Published on Monday, November 9, 2009 by The
Kucinich Withdraws as
by George Bennett
U.S. Rep. Dennis Kucinich lasted less than 24 hours as headliner for the Palm Beach County Democratic Party's annual fundraising dinner after some of the party's elected officials blasted the Ohio Democrat's stance on Israel and threatened to skip the event.
Kucinich, who has a history of criticizing the actions of the Israeli government and opposing congressional resolutions in support of Israel, withdrew Friday as the keynote speaker for next week's dinner after being announced Thursday.
The liberal former presidential candidate had been called in as a last-minute replacement for moderate Louisiana Sen. Mary Landrieu. Landrieu was dropped as keynoter this week because party activists were upset by her refusal to commit to blocking a Republican filibuster of health care overhaul legislation.
While Landrieu was the target of behind-the-scenes grumbling, Kucinich sparked public revolt.
State Rep. Kevin Rader,
State Sen. Ted Deutch, D-Boca Raton, who's running for the seat that U.S. Rep. Robert Wexler is vacating, called Kucinich "someone whose position on
Kucinich has opposed sanctions against the anti-Israel government of
Kucinich said Friday in an e-mail to county Democratic Chairman Mark Alan Siegel that he supports the Jewish state and its right to defend itself and said his critics are "falsely characterizing me as 'anti-Israel.' "
But Kucinich said he did not want the controversy surrounding him to hinder the party's ability to raise money, so he would "humbly withdraw."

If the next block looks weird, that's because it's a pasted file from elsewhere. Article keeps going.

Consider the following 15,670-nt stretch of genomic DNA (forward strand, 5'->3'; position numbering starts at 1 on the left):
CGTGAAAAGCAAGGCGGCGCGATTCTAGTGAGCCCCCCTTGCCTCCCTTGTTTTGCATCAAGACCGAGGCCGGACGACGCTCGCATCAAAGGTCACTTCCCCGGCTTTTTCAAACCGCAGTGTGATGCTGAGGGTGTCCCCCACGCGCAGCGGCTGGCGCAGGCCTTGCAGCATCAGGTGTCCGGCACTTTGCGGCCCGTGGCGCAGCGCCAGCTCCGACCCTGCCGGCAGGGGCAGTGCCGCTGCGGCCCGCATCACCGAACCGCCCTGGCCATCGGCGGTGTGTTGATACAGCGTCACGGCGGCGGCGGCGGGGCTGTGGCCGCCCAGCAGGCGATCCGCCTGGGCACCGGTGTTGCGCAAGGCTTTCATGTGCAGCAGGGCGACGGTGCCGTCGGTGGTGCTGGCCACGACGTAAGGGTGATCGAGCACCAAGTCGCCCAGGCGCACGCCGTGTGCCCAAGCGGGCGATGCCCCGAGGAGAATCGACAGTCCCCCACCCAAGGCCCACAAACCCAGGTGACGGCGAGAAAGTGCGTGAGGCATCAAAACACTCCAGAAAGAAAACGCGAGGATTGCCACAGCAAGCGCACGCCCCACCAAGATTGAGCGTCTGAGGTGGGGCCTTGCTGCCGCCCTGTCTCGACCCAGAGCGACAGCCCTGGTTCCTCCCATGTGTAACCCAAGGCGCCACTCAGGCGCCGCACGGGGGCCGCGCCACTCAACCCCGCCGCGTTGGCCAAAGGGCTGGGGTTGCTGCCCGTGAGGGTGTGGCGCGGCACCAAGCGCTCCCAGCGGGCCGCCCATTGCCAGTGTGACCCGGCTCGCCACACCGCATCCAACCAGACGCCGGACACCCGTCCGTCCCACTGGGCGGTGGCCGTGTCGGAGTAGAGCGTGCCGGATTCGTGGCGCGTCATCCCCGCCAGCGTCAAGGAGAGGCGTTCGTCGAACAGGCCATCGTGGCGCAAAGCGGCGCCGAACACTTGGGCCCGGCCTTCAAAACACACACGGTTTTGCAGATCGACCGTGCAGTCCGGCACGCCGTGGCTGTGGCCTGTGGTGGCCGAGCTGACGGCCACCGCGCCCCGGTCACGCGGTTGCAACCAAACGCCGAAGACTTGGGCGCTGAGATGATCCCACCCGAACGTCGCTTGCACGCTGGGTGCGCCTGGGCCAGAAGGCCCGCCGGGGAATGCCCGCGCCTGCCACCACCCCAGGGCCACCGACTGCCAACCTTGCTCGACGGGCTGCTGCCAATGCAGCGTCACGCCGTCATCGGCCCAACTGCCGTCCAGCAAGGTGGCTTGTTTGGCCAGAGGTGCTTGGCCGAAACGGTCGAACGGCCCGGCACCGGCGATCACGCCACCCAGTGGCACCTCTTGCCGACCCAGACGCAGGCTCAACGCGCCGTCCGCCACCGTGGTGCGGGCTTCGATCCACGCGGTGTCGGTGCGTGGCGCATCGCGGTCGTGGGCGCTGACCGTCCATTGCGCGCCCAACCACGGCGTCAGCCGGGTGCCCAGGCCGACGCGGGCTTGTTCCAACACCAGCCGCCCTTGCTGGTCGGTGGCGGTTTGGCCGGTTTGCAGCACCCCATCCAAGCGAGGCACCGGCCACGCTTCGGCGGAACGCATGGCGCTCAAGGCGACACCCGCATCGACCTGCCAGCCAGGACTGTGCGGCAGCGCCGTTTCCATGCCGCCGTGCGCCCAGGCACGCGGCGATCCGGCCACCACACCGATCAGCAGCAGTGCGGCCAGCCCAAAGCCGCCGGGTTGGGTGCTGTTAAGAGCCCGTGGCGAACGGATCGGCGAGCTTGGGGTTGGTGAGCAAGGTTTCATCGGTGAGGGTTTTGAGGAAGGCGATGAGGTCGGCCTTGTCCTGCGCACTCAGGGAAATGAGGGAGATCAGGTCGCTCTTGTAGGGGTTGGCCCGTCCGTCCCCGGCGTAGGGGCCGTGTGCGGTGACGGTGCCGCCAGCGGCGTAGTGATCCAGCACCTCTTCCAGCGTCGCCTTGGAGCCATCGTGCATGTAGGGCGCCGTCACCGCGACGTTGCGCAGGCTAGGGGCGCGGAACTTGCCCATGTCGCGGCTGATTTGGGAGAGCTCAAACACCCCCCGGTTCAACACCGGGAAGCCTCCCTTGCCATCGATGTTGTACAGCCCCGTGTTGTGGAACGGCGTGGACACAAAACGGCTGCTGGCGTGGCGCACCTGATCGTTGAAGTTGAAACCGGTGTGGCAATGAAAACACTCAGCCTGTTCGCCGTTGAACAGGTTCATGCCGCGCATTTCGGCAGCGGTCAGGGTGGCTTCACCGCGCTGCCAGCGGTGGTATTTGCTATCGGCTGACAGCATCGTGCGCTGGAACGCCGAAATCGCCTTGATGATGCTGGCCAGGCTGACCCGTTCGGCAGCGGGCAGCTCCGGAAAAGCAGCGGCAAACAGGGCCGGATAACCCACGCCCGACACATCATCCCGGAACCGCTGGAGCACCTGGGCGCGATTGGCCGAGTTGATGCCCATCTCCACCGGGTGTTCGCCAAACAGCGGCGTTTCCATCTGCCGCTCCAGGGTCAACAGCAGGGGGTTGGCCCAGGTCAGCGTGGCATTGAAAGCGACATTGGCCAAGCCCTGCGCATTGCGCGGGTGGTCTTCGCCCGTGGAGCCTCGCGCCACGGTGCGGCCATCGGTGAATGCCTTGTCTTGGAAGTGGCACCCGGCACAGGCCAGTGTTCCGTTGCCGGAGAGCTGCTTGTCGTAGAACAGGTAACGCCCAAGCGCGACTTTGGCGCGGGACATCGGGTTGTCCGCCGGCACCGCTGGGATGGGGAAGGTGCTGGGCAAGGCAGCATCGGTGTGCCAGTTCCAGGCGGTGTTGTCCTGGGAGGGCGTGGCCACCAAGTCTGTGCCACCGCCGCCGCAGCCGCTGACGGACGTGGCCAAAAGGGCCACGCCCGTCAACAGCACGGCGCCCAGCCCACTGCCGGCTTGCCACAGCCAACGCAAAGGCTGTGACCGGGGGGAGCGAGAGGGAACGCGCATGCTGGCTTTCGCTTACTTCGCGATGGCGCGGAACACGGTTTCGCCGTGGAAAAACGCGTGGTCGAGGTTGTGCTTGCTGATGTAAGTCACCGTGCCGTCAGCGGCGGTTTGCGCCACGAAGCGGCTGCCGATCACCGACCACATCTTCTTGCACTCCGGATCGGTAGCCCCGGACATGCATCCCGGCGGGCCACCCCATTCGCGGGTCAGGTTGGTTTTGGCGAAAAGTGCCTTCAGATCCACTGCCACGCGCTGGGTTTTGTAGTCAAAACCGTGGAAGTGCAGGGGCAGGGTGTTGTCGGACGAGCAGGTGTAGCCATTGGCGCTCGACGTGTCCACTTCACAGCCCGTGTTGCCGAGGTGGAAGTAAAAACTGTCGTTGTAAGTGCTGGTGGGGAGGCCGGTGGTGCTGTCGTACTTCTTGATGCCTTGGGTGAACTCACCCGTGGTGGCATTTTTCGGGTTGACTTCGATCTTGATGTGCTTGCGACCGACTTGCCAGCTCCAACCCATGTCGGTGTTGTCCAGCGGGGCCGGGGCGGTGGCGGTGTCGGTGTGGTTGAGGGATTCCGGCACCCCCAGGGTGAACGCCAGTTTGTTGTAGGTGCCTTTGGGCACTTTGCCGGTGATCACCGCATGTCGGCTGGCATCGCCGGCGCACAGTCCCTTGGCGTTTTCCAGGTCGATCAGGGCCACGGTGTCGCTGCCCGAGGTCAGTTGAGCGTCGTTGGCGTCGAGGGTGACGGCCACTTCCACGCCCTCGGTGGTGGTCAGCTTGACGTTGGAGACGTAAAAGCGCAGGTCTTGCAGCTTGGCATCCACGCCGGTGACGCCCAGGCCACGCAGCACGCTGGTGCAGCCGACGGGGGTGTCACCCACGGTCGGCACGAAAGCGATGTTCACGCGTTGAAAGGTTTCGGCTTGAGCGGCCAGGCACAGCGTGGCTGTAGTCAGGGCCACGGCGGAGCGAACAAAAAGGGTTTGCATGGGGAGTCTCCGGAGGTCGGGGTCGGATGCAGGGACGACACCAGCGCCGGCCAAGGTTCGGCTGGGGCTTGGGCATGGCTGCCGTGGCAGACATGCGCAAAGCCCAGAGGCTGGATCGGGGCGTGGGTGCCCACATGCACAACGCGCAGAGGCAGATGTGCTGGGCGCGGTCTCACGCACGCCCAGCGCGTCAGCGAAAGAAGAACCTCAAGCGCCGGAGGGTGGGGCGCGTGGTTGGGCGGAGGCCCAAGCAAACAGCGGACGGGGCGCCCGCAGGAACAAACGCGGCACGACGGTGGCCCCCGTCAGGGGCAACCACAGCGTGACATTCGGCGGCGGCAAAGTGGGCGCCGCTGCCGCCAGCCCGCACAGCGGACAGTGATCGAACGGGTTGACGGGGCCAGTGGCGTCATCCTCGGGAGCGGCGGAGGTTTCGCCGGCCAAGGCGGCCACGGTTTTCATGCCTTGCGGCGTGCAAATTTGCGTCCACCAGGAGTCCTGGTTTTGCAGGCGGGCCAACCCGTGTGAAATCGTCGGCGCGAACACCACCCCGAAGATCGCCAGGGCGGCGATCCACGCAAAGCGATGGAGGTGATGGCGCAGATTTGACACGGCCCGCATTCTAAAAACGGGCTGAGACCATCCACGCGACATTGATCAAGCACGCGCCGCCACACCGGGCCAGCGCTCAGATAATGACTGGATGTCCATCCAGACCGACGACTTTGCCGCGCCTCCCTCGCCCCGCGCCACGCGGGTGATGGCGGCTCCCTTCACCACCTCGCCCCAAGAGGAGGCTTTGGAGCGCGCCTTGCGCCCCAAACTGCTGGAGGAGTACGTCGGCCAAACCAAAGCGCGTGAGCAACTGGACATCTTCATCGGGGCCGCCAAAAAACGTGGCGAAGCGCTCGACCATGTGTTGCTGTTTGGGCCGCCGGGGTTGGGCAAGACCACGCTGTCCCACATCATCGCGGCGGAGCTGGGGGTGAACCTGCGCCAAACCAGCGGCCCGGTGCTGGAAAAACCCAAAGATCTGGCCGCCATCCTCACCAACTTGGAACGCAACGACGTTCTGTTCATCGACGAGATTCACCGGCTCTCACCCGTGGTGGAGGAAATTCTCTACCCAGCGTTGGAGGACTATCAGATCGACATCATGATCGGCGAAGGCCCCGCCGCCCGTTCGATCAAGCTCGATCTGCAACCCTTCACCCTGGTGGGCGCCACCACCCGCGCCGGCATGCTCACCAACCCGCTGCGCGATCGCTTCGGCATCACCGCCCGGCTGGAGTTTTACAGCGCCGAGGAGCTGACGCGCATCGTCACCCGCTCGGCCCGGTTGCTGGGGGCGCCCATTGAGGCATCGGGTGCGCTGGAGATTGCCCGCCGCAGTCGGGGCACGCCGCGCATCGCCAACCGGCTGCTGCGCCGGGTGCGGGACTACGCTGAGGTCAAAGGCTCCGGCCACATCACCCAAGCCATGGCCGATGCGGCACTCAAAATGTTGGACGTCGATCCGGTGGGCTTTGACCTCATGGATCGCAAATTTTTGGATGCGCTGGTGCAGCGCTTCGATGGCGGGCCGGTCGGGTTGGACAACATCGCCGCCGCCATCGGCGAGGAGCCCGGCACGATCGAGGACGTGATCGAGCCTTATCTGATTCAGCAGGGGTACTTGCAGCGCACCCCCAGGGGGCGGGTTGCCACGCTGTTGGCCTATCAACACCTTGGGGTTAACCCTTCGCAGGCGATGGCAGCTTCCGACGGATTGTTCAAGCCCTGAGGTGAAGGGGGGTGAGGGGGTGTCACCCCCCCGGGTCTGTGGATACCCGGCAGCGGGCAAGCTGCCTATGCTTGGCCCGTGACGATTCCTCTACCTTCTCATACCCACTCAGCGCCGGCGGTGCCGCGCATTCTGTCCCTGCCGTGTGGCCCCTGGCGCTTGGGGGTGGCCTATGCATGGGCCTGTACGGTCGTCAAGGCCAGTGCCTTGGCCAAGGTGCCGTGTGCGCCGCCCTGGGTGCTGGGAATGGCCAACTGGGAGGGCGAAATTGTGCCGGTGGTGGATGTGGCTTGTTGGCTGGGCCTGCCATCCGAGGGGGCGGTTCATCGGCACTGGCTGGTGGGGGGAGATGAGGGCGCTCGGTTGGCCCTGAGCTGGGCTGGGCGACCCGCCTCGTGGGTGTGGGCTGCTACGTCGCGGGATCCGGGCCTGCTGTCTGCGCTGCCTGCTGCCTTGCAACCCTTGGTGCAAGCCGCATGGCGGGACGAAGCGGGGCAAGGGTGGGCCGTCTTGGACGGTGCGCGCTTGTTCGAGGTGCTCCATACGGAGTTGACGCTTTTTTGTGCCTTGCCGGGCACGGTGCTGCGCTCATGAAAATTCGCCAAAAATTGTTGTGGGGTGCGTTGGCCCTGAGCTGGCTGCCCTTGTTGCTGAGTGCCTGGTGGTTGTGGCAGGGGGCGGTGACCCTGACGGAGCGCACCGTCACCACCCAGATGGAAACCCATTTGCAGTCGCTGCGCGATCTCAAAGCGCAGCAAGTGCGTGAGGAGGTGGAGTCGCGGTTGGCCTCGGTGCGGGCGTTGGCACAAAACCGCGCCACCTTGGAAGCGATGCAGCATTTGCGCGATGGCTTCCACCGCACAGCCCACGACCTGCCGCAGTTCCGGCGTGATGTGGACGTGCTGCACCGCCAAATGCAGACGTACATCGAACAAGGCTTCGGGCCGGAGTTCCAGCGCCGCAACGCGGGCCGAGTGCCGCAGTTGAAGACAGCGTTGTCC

Siegel said the decision to invite Kucinich was made by a "leadership circle" of about 20 people and no one raised concerns about Kucinich's record on
Siegel heard those concerns Friday.
"People feel he's anti-Israel. I don't read it that way, but the leadership of AIPAC (the American
Siegel said he doesn't know who the party will get as a keynote speaker for the dinner, which is scheduled for Nov. 14 at the
The event has traditionally been called the Jefferson-Jackson dinner, but the name was changed this year to the Truman-Kennedy-Johnson dinner because of qualms among party activists about Thomas Jefferson's slave ownership and Andrew Jackson's Indian-removal policies.
Siegel said the nixing of two keynote speakers this week shows party leaders are listening to the concerns of Democrats.
"In both cases, the same thing happened," Siegel said. "We responded to complaints from important elements of our constituency and neither one of them is speaking."
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